Conditioning as Part of Immunotherapy

Immunotherapy Method

The practice of conditioning refers to administering immunosuppressive agents or low-dose chemotherapeutic agent as part of anti-cancer immunotherapy procedures, before the activation of the patient’s immune system or the administration of activated donor lymphocytes. However, it should be noted that chemotherapy can induce both mild anti-cancer cytotoxicity, suppress some negative regulators of the immune system, and deplete a patient’s lymphocytes that are tolerant and non-reactive against patient’s cancer cells. At the same time, they may provide space or a “niche” for patient’s or donor’s newly derived lymphocytes.

In other words, conditioning prior to immunotherapy is designed to fulfil three requirements:

  1. To create room for the donated cells that are about to be infused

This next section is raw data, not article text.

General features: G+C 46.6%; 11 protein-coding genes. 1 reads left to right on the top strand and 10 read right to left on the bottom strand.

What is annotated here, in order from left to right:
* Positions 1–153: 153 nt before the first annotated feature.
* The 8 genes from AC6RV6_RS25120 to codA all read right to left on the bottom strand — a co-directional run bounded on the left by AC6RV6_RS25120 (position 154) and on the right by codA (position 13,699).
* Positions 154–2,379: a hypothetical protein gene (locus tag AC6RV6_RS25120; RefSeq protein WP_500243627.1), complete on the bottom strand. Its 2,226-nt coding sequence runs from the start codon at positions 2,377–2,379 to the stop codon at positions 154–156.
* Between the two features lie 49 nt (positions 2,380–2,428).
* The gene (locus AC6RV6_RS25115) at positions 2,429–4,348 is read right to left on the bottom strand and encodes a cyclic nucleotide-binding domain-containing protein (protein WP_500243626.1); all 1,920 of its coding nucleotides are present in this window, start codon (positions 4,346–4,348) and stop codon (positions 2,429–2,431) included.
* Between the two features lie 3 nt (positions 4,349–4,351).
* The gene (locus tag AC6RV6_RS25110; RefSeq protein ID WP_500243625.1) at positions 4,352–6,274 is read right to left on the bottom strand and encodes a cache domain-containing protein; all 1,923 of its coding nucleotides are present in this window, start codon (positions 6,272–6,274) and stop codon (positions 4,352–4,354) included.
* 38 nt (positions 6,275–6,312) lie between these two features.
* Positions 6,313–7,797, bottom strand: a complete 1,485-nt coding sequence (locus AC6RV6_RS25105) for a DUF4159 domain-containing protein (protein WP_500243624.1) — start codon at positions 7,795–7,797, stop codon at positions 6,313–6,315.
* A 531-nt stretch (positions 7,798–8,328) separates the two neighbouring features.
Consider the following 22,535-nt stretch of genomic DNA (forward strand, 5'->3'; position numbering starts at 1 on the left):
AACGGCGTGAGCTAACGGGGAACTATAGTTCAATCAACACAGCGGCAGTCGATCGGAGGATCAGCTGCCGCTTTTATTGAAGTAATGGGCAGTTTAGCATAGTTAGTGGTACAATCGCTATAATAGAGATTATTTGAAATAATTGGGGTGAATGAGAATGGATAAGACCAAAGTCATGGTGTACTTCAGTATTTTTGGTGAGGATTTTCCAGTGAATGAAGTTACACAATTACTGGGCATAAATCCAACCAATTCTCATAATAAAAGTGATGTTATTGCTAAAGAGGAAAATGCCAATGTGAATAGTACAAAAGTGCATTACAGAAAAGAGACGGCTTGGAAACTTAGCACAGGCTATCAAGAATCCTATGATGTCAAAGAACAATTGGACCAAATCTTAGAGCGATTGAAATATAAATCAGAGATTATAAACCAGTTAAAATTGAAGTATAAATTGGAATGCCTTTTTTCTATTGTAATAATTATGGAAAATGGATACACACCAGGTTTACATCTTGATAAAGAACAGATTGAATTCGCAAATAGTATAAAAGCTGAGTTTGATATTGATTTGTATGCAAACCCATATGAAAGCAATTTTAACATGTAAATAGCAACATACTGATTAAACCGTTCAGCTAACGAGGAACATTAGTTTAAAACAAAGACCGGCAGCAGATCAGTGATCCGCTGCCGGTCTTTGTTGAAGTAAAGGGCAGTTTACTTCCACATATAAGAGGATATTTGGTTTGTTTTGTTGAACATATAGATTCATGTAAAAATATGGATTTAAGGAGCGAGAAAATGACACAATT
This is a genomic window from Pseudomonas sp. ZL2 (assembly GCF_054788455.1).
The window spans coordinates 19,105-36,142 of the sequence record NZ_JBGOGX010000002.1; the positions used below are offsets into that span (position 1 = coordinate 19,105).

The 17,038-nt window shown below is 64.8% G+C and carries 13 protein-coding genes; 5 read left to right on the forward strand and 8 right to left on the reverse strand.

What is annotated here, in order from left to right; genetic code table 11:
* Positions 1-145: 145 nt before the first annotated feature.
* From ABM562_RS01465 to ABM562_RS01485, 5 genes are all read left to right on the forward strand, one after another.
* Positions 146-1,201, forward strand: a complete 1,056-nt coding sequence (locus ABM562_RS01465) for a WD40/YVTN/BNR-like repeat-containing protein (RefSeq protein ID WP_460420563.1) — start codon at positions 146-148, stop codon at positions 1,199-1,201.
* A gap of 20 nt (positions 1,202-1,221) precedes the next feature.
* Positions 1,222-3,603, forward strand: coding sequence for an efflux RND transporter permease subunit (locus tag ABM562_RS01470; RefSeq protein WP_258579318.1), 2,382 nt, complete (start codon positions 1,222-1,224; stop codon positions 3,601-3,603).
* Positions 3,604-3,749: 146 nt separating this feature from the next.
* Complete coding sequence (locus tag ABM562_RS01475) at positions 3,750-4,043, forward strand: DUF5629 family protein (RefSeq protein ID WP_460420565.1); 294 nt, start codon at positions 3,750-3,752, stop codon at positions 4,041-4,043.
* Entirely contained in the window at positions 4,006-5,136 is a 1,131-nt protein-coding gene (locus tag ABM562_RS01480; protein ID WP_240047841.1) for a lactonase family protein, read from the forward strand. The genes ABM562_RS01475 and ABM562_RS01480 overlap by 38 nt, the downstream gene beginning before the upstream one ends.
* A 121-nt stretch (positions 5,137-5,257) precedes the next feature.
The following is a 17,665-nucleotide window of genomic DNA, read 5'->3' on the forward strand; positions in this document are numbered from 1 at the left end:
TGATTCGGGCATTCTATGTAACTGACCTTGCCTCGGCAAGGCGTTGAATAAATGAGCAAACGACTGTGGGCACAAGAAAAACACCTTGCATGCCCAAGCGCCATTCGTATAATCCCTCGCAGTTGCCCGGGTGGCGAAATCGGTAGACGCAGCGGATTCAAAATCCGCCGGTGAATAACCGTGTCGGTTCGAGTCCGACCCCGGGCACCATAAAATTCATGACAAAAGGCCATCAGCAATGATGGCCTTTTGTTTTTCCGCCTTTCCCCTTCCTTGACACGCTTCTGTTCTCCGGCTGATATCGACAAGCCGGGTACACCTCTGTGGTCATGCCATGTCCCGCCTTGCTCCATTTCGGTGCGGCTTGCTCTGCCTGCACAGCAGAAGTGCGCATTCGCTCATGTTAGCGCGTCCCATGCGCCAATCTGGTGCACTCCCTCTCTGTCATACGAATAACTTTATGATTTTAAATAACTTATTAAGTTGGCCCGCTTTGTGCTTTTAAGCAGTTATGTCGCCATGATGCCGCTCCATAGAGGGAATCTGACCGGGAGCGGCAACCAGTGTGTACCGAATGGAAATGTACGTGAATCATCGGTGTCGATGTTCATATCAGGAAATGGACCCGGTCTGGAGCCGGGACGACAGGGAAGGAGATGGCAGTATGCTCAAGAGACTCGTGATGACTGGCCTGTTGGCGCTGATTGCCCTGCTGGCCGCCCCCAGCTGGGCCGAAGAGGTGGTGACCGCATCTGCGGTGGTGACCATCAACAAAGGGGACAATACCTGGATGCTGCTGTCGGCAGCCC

2. To eliminate the patient’s non-responding lymphocytes
  3. To deplete any suppressive regulatory T-cells or other suppressor cells.

What is Homeostatic Proliferation?

The concept of homeostatic proliferation is the body’s natural tendency to keep a steady level of T-cells. In this way, if the level of the patient’s lymphocytes is reduced, it will induce rapid production of newly-generated T cells that may be educated to react against cancer and/or will provide infused donor lymphocytes with more space and an advantage. In turn, this will avoid the dilution of effective anti-cancer killer cells with ineffective, naive patients lymphocytes that also includes different types of suppressor cells.


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